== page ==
Fighting on two fronts: Goodstart and KU

On 28 February, the IEU, along with delegates from two other unions, travelled to Canberra to meet with federal ministers and other politicians to press for better pay and conditions for teachers at Goodstart Early Learning centres.

The IEU is calling for any government-funded pay increases that come from the multi-employer Supported Bargaining Agreement for long day care centres to be passed on to teachers at Goodstart long day care centres.

Talking to MPs

IEU organiser Kate Damo and industrial officer Verena Heron, together with IEU member Kylie Clewett and representatives from Goodstart Early Learning met with Federal Minister for Early Childhood Education Dr Anne Aly and Federal Minister for Education Jason Clare about the need for professional recognition for early childhood teachers through a pay rise.

Teachers and educators also had the opportunity to share their stories with Labor politicians Sally Sitou MP (Member for Reid), Lisa Chesters MP (Member for Bendigo), Senator Jess Walsh (Victoria), Senator Karen Grogan (South Australia) and Patrick Gorman MP (Member for Perth). Patrick Gorman shared that his mother is a dedicated early childhood teacher who recently won a lifetime commitment award from Early Childhood Australia.

IEU member Kylie Clewett shared her personal story and advocated for teachers to be recognised and paid as professionals. Kylie said the sector is experiencing a staffing crisis and we need to act urgently and collectively for change. Kylie encouraged all early childhood teachers and educators to speak up for change.

Education Minister Jason Clare listened to our concerns and demonstrated an understanding of the staffing crisis in the early childhood education and care sector.

We look forward to the outcomes of the Supported Bargaining Agreement for long day care centres and we’re hopeful of some positive news for the sector in the May federal budget.


Goodstart has said it will not commit to wage increases until the outcomes of the Supported Bargaining Agreement in long day care centres are known.

As the largest not-for-profit early learning provider, Goodstart has a big impact on the sector. It recently needed to shut some of its rooms due to staff shortages. A meaningful pay increase could go a long way to attracting and retaining teachers, Damo says.

Bargaining for a new enterprise agreement for Goodstart teachers continued the day after the IEU’s visit to Canberra. Unions and delegates heard the employer’s response to our log of claims. Disappointingly, our claim for a 30-minute paid lunch break for teachers was rejected, as were our claims for an increase to non-contact time and personal leave. But we will not let this rest.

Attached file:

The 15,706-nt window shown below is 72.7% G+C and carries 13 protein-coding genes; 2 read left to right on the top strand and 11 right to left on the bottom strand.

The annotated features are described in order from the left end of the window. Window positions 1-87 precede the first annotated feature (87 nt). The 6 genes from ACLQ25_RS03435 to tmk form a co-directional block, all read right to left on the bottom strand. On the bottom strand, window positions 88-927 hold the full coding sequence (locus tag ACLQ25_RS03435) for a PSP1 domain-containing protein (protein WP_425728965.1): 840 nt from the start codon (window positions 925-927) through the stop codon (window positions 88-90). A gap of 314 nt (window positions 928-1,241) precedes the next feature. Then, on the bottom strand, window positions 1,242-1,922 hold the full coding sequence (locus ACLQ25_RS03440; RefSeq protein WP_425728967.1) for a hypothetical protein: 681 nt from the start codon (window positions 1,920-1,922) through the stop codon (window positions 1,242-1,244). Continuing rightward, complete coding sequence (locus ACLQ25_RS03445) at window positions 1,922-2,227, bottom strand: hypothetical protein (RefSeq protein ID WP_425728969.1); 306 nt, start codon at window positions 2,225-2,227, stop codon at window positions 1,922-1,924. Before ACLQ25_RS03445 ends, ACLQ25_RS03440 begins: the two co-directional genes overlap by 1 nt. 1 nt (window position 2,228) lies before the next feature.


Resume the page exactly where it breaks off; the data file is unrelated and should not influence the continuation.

Our claim for a closedown period between Christmas and New Year was supported in principle, but only if Goodstart can successfully lobby the government to apply CCS funding during this time.

Goodstart supports our claim of developing a working party to review the amount of documentation and administrative work teachers are required to do.

Increases to pay and allowances will not be decided until a decision is made about the Supported Bargaining Agreement in the Fair Work Commission.

The next Goodstart bargaining meeting will be held in late March and we will update members at the time.


Negotiations continue for better pay and conditions at KU Children’s Services.

IEU organisers Lisa James and Kate Damo met with KU representatives on 6 March.

The current offer, which was rejected by 90 per cent of members who provided feedback, falls short in critical areas, including administration time for directors and time for Educational Leaders to fulfill their duties, such as reviewing the centre program and mentoring other teachers and educators.

As it stands, Educational Leaders are not allocated any time at KU centres and directors are expected to fit this into their administration time, which is taken up by compliance tasks.

Members at KU centres tell us they are regularly working 10-20 hours of unpaid overtime per week. The union is calling for a minimum of four hours per week for Educational Leaders and at least two days of non-contact time per week for directors.

Representatives from KU say they are listening to members’ concerns. The union will continue to fight for a better deal for KU teachers.

KU is currently undertaking financial modelling.

Kate Damo and Lisa James